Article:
Louisiana Senate Committee Passes Omnibus Anti-Abortion Bill

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Louisiana Senate Committee Passes Omnibus Anti-Abortion Bill

Teddy Wilson

Reproductive rights advocates at the committee hearing told Rewire that once HB 388 opponents began to testify, most of the committee members left the room.

The Louisiana Senate Committee on Health and Welfare passed a bill on Wednesday that would impose many of the same restrictions on abortion providers that have been passed in Texas and that are currently being considered by the Oklahoma legislature.

HB 388 would require abortion providers to obtain admitting privileges at a hospital within 30 miles of the clinic where they provide abortions. Additionally, it would impose a 24-hour waiting period on surgical abortions and reduce the number of abortions a doctor must perform in a given year to be considered an abortion provider.

Reproductive rights advocates claim that it would force all but one of the state’s five abortion clinics to close. This would leave the state with only one clinic in Shreveport, and increase the barriers to access to abortion services not just in Louisiana but throughout the South.

Rep. Katrina Jackson (D-Monroe), who worked on drafting the bill with Louisiana Right to Life and the Bioethics Defense Fund, testified that HB 388 was designed to protect the lives of women. Jackson also made it known that because the Supreme Court has ruled that abortion is constitutionally protected, lawmakers must find ways to “legislate around that.”

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Witnesses speaking in favor of the bill often invoked the rogue abortion doctor Kermit Gosnell as justification for the regulations. Many claims were made as to the supposed dangers of abortion and the number of complications that result from abortion procedures. Proponents said that these restrictions would make abortion safer, despite overwhelming evidence that abortion is already safe and highly regulated in the United States.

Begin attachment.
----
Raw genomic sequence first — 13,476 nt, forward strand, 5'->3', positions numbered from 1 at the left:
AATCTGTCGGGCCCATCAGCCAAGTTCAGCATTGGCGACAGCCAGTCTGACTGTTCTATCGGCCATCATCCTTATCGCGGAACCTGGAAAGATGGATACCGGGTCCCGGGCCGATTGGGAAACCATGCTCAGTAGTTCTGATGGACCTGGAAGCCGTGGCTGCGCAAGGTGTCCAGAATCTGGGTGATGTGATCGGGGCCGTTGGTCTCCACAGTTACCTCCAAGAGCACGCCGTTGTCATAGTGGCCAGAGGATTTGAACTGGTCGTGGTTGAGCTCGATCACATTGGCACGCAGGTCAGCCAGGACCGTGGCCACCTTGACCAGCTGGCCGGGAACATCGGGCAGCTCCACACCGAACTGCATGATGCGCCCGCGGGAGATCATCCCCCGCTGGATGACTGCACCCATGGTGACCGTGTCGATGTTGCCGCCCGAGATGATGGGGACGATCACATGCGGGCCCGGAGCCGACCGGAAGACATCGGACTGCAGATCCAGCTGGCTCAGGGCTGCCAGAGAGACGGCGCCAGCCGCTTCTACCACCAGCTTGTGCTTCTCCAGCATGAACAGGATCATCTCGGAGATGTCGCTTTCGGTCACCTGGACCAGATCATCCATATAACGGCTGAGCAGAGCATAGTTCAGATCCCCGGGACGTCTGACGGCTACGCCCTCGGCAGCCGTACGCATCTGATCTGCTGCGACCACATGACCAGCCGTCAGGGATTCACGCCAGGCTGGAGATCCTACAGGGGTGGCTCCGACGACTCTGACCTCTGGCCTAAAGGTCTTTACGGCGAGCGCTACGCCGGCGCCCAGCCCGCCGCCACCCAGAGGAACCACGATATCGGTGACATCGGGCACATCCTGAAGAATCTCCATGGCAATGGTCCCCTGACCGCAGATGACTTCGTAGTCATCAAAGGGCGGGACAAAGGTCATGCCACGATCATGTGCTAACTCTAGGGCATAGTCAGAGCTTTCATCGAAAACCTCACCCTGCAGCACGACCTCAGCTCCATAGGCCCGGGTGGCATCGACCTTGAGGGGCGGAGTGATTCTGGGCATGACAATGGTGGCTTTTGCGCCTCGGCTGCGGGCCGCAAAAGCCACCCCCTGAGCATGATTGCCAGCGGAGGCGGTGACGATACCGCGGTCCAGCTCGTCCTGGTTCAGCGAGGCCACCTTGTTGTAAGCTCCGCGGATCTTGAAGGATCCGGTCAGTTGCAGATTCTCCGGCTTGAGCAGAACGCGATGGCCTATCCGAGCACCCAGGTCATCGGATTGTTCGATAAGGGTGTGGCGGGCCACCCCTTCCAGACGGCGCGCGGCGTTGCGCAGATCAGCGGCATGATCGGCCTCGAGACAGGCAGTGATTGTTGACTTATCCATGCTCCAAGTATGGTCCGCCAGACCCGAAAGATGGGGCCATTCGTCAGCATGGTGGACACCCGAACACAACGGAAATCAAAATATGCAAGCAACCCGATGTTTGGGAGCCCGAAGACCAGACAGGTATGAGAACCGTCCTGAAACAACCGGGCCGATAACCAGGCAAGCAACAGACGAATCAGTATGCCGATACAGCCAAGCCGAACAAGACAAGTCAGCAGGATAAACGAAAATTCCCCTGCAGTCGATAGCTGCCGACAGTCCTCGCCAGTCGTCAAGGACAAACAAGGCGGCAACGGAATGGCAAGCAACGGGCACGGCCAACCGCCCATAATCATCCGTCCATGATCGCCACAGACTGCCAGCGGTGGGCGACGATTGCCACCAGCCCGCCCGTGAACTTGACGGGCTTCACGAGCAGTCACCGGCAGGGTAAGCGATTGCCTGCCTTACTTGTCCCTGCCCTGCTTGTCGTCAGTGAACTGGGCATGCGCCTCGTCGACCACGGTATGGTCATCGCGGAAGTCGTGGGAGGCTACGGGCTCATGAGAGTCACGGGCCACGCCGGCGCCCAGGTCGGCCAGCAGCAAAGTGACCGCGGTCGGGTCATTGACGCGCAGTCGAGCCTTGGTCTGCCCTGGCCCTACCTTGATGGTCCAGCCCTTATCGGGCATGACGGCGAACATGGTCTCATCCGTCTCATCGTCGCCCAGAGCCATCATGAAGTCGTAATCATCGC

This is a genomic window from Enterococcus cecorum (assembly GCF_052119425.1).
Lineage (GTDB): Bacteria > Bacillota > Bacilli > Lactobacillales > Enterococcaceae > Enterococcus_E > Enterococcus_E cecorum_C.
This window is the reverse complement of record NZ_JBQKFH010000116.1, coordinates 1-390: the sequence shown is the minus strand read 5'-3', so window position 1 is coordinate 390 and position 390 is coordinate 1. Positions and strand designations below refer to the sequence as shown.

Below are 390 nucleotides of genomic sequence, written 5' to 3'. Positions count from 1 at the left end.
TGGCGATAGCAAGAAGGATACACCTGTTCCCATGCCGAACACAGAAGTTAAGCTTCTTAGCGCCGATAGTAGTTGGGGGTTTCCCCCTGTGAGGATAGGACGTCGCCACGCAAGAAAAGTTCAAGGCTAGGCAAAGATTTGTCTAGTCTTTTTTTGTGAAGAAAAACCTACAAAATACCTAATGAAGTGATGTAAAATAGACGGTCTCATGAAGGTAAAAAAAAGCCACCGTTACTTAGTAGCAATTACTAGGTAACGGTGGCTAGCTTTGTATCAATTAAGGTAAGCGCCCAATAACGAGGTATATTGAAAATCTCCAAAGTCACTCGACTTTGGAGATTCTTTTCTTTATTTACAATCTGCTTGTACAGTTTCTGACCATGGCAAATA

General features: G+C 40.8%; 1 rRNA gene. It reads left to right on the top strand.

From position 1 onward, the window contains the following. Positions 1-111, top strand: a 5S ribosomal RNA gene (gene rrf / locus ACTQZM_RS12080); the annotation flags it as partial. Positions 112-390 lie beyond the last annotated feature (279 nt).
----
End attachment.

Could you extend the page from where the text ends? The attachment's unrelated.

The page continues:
According to the Guttmacher Institute, a first-trimester abortion is one of the safest medical procedures, and only 0.05 percent of them result in a major complication that might need hospital care.

Reproductive rights advocates at the hearing told Rewire that once HB 388 opponents began to testify, most of the committee members left the room. Only committee chair Sen. David Heitmeier (D-New Orleans) and Sen. Ben Nevers (D-Bogalusa) stayed to listen to the opposition’s testimony.

Sen. Nevers aggressively questioned reproductive rights advocates during their testimony. Multiple times Nevers asked for documentation or data proving the assertions made by the individuals testifying against HB 388. Nevers never asked those testifying in support of the bill for any documentation supporting their many claims, nor did any other committee member.

Sylvia Cochran, an administrator at the Women’s Health Care Center in New Orleans, warned the committee members of the consequences of passing a bill that would limit access to abortion. “If they can’t get it from us they’re going to get it from the street,” said Cochran.

Reproductive rights advocates are worried that if abortion access is severely restricted in the state, many of the same consequences currently being seeing in Texas’ Rio Grande Valley will be replicated in Louisiana.

In a statement released after the committee passed the bill, Jennifer Dalven, director of the American Civil Liberties Union’s Reproductive Freedom Project, said that the law is not about protecting women’s health, but rather is designed to shut down clinics that provide abortion. “When the leading medical groups all oppose these laws because they put women’s health at risk, we have to ask why politicians continue to pass them. Just like in Texas, women and families will suffer because some legislators insist on playing politics at the expense of women’s health,” said Dalven.

Rep. Jackson offered an amendment, which was accepted without objection, that would remove any criminal penalties and only provide fines for violating the law, if it is passed. This was done, according to Jackson, to bring the bill closer to those that have been upheld by the courts.

The bill will now go to the full senate for a vote, where it is expected to pass. With the additional amendments, the bill also will need to return to the house for a vote before it is sent to Gov. Bobby Jindal for signature or veto.